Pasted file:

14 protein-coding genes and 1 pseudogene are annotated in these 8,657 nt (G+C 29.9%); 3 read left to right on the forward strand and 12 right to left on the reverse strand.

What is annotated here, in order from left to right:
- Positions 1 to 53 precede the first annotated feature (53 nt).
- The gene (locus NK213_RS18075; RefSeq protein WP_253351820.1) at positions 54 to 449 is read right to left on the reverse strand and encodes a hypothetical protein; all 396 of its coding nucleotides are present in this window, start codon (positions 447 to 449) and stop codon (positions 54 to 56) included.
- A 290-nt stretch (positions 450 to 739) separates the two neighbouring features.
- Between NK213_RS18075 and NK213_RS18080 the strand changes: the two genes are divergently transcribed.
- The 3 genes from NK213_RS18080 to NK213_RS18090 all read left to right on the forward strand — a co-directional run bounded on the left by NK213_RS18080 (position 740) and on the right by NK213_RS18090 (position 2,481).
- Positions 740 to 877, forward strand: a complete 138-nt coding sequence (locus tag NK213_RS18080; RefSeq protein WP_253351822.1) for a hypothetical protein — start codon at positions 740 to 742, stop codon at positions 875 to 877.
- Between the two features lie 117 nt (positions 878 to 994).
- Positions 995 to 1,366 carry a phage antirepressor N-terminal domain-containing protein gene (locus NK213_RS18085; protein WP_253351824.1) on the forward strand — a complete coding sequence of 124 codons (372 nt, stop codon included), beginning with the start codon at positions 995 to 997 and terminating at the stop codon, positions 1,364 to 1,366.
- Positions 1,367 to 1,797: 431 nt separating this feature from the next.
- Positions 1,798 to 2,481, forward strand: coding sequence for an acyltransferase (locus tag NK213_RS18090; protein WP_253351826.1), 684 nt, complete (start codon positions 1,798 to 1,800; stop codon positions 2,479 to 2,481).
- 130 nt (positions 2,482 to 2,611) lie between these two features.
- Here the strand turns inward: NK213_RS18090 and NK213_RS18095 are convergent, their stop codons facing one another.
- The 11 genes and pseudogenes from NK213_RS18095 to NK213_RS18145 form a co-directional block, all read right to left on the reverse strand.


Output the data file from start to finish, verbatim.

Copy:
14 protein-coding genes and 1 pseudogene are annotated in these 8,657 nt (G+C 29.9%); 3 read left to right on the forward strand and 12 right to left on the reverse strand.

What is annotated here, in order from left to right:
- Positions 1 to 53 precede the first annotated feature (53 nt).
- The gene (locus NK213_RS18075; RefSeq protein WP_253351820.1) at positions 54 to 449 is read right to left on the reverse strand and encodes a hypothetical protein; all 396 of its coding nucleotides are present in this window, start codon (positions 447 to 449) and stop codon (positions 54 to 56) included.
- A 290-nt stretch (positions 450 to 739) separates the two neighbouring features.
- Between NK213_RS18075 and NK213_RS18080 the strand changes: the two genes are divergently transcribed.
- The 3 genes from NK213_RS18080 to NK213_RS18090 all read left to right on the forward strand — a co-directional run bounded on the left by NK213_RS18080 (position 740) and on the right by NK213_RS18090 (position 2,481).
- Positions 740 to 877, forward strand: a complete 138-nt coding sequence (locus tag NK213_RS18080; RefSeq protein WP_253351822.1) for a hypothetical protein — start codon at positions 740 to 742, stop codon at positions 875 to 877.
- Between the two features lie 117 nt (positions 878 to 994).
- Positions 995 to 1,366 carry a phage antirepressor N-terminal domain-containing protein gene (locus NK213_RS18085; protein WP_253351824.1) on the forward strand — a complete coding sequence of 124 codons (372 nt, stop codon included), beginning with the start codon at positions 995 to 997 and terminating at the stop codon, positions 1,364 to 1,366.
- Positions 1,367 to 1,797: 431 nt separating this feature from the next.
- Positions 1,798 to 2,481, forward strand: coding sequence for an acyltransferase (locus tag NK213_RS18090; protein WP_253351826.1), 684 nt, complete (start codon positions 1,798 to 1,800; stop codon positions 2,479 to 2,481).
- 130 nt (positions 2,482 to 2,611) lie between these two features.
- Here the strand turns inward: NK213_RS18090 and NK213_RS18095 are convergent, their stop codons facing one another.
- The 11 genes and pseudogenes from NK213_RS18095 to NK213_RS18145 form a co-directional block, all read right to left on the reverse strand.